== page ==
The credit crunch is now affecting even the best property with values down by an average of more than 10%, according to Savills Research. This is considerably more than the 2.4% falls recorded for these properties in April.
The survey of agents, when first carried out in April, showed that the “best in class” properties, fell marginally whereas values for blighted or compromised properties had fallen by 12% and average property values fell by 6.9%. By October the effects of a lack of mortgage finance and weakened sentiment had filtered through to all qualities of property albeit to varying degrees, with average properties falling in value by 16.4% and blighted properties falling by some 24%.
‘Whilst the best properties have fallen in value, they remain those most likely to sell in current market conditions, with those purchasers, being in a much stronger position to secure a better class of property. Cash buyers are in the driving seat and because there is less competition from those requiring a mortgage, they are more likely to secure the best properties and can do so at a identifiable discount to the top of the market,’ says Lucian Cook director Savills residential research.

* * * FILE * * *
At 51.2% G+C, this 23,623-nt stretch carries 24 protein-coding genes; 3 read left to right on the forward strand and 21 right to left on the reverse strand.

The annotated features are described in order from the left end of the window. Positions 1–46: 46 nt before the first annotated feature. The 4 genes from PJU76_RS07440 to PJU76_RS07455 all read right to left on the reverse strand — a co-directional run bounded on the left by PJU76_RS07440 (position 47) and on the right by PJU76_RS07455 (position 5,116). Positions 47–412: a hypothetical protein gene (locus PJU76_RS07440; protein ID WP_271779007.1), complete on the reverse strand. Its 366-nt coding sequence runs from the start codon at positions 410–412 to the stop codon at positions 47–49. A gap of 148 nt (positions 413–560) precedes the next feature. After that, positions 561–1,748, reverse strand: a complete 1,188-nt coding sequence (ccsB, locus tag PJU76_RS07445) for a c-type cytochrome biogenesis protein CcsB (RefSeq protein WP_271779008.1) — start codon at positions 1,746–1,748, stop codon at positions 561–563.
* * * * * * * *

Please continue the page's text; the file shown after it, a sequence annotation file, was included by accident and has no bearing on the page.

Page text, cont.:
‘By contrast blighted properties have become virtually unsaleable in many cases, sellers remain unwilling to take such a large hit on values and buyers don’t feel that they need to compromise. These properties are always harder to sell in a tough market, when discounts become more pronounced.’
In April there was also a significant distinction between how properties in different price bands had been affected. Best in class properties below £500,000 had fallen in value by 3.1% whilst those in the over £2m bracket were down in value by just 1.1%. By October the falls were more significant at 10.5% and 8.1% respectively.
Likewise back in the Spring there were some areas of the country that remained largely unaffected by the credit crunch. The Savills Banbury office was still recording an increase in values for the best quality property (3.8%) and average property had fallen in value by just over 1%. In October however the picture was very different with values for the best property down by 10.6% and the average down by 17.5%.
‘The geographical pockets of resistance have largely given way, with the individual characteristics of a property including its aesthetics, setting, quality of accommodation now being they key to determining how it has fared in the downturn.’